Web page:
Scientists want to cut time from the day because the Earth is spinning too fast

Well, the good news is that if 2021 is anything like 2020 it will fly by – because Earth's is spinning is faster than normal so our days are ever-so-slightly shorter than 24 hours long.

Scientists have noticed that the world is currently spinning at its quickest pace in 50 years.

The official timekeepers of our planet are now debating whether it makes sense to delete a second from time to account for the change, and bring the precise passing of time back into line with the rotation of the Earth.

The plans would mean adding a 'negative leap second' to account for the slightly shorter days – the first time ever this has happened.

It marks a stark contrast to previous years, with a total of 27 "leap seconds" having been added to our years since the 1970s, in order to keep atomic time in line with solar time.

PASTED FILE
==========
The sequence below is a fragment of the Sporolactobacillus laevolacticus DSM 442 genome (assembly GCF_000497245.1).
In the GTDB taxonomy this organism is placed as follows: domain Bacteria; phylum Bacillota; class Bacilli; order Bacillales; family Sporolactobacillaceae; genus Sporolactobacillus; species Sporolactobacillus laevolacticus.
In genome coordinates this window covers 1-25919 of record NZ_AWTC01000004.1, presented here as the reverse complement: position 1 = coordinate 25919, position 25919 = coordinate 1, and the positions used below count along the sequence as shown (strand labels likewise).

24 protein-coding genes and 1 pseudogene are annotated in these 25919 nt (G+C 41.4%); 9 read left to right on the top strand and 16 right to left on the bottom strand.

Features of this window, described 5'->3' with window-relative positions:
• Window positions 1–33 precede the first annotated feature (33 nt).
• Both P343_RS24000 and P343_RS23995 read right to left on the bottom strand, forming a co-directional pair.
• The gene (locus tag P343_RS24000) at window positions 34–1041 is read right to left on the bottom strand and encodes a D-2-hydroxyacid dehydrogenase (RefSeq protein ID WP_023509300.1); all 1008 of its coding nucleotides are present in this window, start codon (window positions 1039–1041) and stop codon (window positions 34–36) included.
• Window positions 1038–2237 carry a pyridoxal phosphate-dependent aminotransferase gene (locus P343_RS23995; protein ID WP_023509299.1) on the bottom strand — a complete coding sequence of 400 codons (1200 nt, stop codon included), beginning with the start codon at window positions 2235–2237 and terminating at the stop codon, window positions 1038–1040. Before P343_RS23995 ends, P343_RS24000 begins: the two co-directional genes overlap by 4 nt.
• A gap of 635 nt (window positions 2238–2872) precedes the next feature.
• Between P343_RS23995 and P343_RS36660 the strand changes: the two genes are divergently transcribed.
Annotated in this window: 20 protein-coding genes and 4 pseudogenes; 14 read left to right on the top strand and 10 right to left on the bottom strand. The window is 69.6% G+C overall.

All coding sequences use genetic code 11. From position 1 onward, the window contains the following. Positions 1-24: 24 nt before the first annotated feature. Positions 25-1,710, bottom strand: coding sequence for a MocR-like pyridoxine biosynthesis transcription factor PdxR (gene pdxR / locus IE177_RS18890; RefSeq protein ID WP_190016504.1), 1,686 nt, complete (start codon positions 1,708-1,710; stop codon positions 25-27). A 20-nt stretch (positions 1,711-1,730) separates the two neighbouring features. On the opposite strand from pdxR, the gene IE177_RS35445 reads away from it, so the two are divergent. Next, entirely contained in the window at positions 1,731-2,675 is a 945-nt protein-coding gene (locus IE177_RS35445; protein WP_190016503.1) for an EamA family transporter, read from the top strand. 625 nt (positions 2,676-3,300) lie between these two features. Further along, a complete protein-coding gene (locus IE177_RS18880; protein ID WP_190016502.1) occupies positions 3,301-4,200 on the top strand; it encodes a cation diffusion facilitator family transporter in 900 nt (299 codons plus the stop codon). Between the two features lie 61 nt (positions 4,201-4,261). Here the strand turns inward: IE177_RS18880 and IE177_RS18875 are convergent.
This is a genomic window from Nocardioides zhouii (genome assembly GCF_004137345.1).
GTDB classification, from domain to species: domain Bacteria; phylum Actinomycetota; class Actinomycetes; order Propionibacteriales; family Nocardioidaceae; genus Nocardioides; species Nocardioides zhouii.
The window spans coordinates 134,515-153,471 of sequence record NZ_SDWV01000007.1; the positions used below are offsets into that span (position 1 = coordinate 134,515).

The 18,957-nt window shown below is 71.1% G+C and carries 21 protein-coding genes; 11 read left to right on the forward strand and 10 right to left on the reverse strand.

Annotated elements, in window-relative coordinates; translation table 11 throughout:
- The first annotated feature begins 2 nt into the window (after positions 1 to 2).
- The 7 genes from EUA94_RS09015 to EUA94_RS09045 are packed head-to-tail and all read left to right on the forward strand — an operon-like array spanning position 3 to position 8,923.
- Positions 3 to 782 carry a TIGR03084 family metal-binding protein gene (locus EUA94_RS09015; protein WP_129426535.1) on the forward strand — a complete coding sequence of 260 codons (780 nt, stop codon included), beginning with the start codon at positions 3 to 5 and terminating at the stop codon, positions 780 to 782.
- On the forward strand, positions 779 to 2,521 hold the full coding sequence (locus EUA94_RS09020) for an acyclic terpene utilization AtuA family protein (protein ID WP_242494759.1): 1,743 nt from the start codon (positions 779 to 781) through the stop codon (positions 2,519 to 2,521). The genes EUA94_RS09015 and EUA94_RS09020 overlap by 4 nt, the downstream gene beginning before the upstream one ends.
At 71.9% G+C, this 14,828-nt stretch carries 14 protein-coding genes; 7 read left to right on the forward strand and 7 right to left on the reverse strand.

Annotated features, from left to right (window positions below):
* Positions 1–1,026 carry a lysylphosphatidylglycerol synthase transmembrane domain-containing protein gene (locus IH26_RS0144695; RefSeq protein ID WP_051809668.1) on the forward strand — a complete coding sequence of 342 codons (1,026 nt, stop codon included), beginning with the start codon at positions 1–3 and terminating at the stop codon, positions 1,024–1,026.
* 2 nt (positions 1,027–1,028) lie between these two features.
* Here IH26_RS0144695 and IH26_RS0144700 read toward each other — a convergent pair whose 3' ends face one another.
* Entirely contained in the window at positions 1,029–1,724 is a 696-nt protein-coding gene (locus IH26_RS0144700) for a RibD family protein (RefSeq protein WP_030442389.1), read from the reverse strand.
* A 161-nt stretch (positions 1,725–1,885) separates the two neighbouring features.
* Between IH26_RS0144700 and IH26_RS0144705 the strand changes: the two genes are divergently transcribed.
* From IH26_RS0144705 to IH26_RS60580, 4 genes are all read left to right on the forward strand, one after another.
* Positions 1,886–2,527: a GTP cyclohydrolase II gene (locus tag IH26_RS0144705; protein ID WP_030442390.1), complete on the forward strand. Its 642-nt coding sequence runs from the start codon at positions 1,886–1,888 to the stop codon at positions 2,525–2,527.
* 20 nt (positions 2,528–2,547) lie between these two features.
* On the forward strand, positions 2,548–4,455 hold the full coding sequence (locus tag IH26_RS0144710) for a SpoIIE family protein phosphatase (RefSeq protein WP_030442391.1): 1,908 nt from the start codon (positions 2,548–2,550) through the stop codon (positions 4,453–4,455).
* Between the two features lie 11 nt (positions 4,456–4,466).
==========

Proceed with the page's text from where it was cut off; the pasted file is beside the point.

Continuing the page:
This is because, for decades, the Earth has taken slightly longer than 24 hours to complete a rotation, but since last year it has been taking slightly less.

On 19 July 2020, the day was 1.4602 milliseconds shorter than the full 24 hours – the shortest day since records began.

Before last year, the shortest day occurred in 2005, but this record has been shattered an astonishing 28 times in the last 12 months.

Speaking to The Telegraph, Peter Whibberley, a senior research scientist from the National Physical Laboratory's time and frequency group, said: "It is certainly correct that the Earth is spinning faster now than at any time in the last 50 years.

"It's quite possible that a negative leap second will be needed if the Earth's rotation rate increases further, but it's too early to say if this is likely to happen.

"There are also international discussions taking place about the future of leap seconds, and it's also possible that the need for a negative leap second might push the decision towards ending leap seconds for good."

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